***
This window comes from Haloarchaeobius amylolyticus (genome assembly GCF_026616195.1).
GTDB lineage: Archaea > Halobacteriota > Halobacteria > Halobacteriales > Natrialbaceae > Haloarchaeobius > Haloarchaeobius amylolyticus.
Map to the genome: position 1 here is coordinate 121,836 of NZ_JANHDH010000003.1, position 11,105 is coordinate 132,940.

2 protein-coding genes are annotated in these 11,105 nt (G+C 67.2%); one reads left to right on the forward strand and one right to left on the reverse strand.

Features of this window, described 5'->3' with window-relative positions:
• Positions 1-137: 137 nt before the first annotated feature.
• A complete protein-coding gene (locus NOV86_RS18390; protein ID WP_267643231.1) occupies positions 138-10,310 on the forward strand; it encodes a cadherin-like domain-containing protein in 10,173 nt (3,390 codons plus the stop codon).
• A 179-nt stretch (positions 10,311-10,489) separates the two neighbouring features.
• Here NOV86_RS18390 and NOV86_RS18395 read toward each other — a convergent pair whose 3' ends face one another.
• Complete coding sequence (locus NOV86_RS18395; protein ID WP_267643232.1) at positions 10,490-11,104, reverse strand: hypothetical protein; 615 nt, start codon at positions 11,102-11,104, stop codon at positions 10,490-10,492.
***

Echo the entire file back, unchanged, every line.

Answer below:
This window comes from Haloarchaeobius amylolyticus (genome assembly GCF_026616195.1).
GTDB lineage: Archaea > Halobacteriota > Halobacteria > Halobacteriales > Natrialbaceae > Haloarchaeobius > Haloarchaeobius amylolyticus.
Map to the genome: position 1 here is coordinate 121,836 of NZ_JANHDH010000003.1, position 11,105 is coordinate 132,940.

2 protein-coding genes are annotated in these 11,105 nt (G+C 67.2%); one reads left to right on the forward strand and one right to left on the reverse strand.

Features of this window, described 5'->3' with window-relative positions:
• Positions 1-137: 137 nt before the first annotated feature.
• A complete protein-coding gene (locus NOV86_RS18390; protein ID WP_267643231.1) occupies positions 138-10,310 on the forward strand; it encodes a cadherin-like domain-containing protein in 10,173 nt (3,390 codons plus the stop codon).
• A 179-nt stretch (positions 10,311-10,489) separates the two neighbouring features.
• Here NOV86_RS18390 and NOV86_RS18395 read toward each other — a convergent pair whose 3' ends face one another.
• Complete coding sequence (locus NOV86_RS18395; protein ID WP_267643232.1) at positions 10,490-11,104, reverse strand: hypothetical protein; 615 nt, start codon at positions 11,102-11,104, stop codon at positions 10,490-10,492.